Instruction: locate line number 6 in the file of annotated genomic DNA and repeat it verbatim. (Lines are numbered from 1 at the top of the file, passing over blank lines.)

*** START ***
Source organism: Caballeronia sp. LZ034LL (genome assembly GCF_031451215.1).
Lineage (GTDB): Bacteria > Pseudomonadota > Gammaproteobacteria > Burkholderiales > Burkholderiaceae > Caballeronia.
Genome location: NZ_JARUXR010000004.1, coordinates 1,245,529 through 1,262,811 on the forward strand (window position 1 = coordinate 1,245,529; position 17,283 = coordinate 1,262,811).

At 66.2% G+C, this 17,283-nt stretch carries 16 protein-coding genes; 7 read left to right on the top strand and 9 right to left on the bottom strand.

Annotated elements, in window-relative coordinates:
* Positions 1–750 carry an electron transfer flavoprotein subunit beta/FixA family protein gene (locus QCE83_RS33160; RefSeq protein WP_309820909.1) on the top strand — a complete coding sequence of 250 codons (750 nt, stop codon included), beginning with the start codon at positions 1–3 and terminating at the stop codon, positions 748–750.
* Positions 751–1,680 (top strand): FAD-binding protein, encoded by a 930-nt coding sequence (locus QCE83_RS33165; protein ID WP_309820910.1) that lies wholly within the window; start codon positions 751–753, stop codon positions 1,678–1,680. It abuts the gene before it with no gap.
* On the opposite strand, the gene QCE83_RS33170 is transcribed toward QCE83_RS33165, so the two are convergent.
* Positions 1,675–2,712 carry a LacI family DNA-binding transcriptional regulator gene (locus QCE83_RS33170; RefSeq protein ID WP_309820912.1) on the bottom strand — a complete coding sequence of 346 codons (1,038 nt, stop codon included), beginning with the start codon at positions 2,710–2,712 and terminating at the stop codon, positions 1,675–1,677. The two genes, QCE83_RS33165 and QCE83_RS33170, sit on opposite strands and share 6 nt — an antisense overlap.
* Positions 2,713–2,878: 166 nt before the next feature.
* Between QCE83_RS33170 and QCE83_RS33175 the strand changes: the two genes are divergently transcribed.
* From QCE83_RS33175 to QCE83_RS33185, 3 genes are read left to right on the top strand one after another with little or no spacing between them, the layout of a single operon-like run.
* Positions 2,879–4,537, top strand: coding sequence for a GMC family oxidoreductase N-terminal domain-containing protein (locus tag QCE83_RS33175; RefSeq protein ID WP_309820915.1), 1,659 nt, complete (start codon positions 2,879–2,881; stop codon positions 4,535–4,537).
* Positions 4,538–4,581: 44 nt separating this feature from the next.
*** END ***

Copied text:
* Positions 1–750 carry an electron transfer flavoprotein subunit beta/FixA family protein gene (locus QCE83_RS33160; RefSeq protein WP_309820909.1) on the top strand — a complete coding sequence of 250 codons (750 nt, stop codon included), beginning with the start codon at positions 1–3 and terminating at the stop codon, positions 748–750.